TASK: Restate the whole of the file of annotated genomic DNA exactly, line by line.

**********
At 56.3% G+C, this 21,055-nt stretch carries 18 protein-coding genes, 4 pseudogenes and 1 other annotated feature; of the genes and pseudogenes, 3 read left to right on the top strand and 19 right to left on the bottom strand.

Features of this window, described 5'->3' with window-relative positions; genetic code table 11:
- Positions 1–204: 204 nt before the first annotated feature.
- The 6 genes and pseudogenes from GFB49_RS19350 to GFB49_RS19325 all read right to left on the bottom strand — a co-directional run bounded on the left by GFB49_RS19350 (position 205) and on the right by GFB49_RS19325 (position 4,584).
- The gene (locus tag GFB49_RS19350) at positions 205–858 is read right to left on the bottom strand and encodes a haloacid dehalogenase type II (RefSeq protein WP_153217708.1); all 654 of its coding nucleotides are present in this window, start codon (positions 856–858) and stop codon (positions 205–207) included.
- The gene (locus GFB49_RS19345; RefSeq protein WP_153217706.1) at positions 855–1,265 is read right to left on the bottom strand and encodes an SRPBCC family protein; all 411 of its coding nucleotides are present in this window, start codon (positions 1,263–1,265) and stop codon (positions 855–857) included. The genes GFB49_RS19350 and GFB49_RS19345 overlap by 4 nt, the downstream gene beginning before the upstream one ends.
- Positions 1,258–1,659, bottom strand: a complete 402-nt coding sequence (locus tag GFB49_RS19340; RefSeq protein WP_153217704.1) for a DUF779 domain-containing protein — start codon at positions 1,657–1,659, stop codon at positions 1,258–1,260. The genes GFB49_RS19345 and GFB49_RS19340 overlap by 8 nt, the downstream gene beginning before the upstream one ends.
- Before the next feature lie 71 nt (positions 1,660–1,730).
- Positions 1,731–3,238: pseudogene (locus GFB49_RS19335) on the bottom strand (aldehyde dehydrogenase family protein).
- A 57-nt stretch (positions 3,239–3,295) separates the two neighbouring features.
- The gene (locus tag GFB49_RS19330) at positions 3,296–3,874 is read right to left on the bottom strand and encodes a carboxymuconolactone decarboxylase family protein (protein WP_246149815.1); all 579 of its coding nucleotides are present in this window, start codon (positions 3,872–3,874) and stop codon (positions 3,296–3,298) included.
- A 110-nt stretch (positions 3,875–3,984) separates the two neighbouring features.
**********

At 56.3% G+C, this 21,055-nt stretch carries 18 protein-coding genes, 4 pseudogenes and 1 other annotated feature; of the genes and pseudogenes, 3 read left to right on the top strand and 19 right to left on the bottom strand.

Features of this window, described 5'->3' with window-relative positions; genetic code table 11:
- Positions 1–204: 204 nt before the first annotated feature.
- The 6 genes and pseudogenes from GFB49_RS19350 to GFB49_RS19325 all read right to left on the bottom strand — a co-directional run bounded on the left by GFB49_RS19350 (position 205) and on the right by GFB49_RS19325 (position 4,584).
- The gene (locus tag GFB49_RS19350) at positions 205–858 is read right to left on the bottom strand and encodes a haloacid dehalogenase type II (RefSeq protein WP_153217708.1); all 654 of its coding nucleotides are present in this window, start codon (positions 856–858) and stop codon (positions 205–207) included.
- The gene (locus GFB49_RS19345; RefSeq protein WP_153217706.1) at positions 855–1,265 is read right to left on the bottom strand and encodes an SRPBCC family protein; all 411 of its coding nucleotides are present in this window, start codon (positions 1,263–1,265) and stop codon (positions 855–857) included. The genes GFB49_RS19350 and GFB49_RS19345 overlap by 4 nt, the downstream gene beginning before the upstream one ends.
- Positions 1,258–1,659, bottom strand: a complete 402-nt coding sequence (locus tag GFB49_RS19340; RefSeq protein WP_153217704.1) for a DUF779 domain-containing protein — start codon at positions 1,657–1,659, stop codon at positions 1,258–1,260. The genes GFB49_RS19345 and GFB49_RS19340 overlap by 8 nt, the downstream gene beginning before the upstream one ends.
- Before the next feature lie 71 nt (positions 1,660–1,730).
- Positions 1,731–3,238: pseudogene (locus GFB49_RS19335) on the bottom strand (aldehyde dehydrogenase family protein).
- A 57-nt stretch (positions 3,239–3,295) separates the two neighbouring features.
- The gene (locus tag GFB49_RS19330) at positions 3,296–3,874 is read right to left on the bottom strand and encodes a carboxymuconolactone decarboxylase family protein (protein WP_246149815.1); all 579 of its coding nucleotides are present in this window, start codon (positions 3,872–3,874) and stop codon (positions 3,296–3,298) included.
- A 110-nt stretch (positions 3,875–3,984) separates the two neighbouring features.